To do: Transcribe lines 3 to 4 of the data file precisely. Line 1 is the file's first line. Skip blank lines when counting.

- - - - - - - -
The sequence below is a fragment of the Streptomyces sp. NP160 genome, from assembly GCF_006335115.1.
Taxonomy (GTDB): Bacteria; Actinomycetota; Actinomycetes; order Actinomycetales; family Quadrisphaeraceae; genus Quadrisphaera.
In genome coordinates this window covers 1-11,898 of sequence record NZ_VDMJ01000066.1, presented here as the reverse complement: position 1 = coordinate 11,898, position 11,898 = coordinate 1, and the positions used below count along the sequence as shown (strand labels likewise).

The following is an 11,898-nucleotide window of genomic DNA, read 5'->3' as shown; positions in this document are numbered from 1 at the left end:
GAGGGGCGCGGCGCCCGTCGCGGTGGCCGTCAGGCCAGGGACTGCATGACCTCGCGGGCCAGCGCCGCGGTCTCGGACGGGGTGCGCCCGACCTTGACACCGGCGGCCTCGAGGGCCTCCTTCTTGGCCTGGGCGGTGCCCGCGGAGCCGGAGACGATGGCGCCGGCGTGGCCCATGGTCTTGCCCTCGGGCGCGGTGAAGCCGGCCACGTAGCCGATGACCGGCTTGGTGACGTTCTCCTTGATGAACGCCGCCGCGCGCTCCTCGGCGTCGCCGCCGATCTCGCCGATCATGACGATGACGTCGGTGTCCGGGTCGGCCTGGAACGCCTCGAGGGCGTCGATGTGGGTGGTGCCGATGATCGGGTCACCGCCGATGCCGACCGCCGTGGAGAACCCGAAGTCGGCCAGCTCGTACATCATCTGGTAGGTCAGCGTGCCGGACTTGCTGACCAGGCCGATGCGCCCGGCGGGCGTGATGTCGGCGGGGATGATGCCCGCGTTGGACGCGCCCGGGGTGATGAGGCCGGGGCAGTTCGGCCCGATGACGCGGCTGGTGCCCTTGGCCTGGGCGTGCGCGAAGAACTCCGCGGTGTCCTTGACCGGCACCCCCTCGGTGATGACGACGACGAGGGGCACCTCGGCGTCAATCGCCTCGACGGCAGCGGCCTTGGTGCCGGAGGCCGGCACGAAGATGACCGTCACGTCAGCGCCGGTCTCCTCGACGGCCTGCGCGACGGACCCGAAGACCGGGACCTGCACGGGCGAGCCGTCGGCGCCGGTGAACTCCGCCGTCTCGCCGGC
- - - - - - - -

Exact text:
In genome coordinates this window covers 1-11,898 of sequence record NZ_VDMJ01000066.1, presented here as the reverse complement: position 1 = coordinate 11,898, position 11,898 = coordinate 1, and the positions used below count along the sequence as shown (strand labels likewise).

The following is an 11,898-nucleotide window of genomic DNA, read 5'->3' as shown; positions in this document are numbered from 1 at the left end: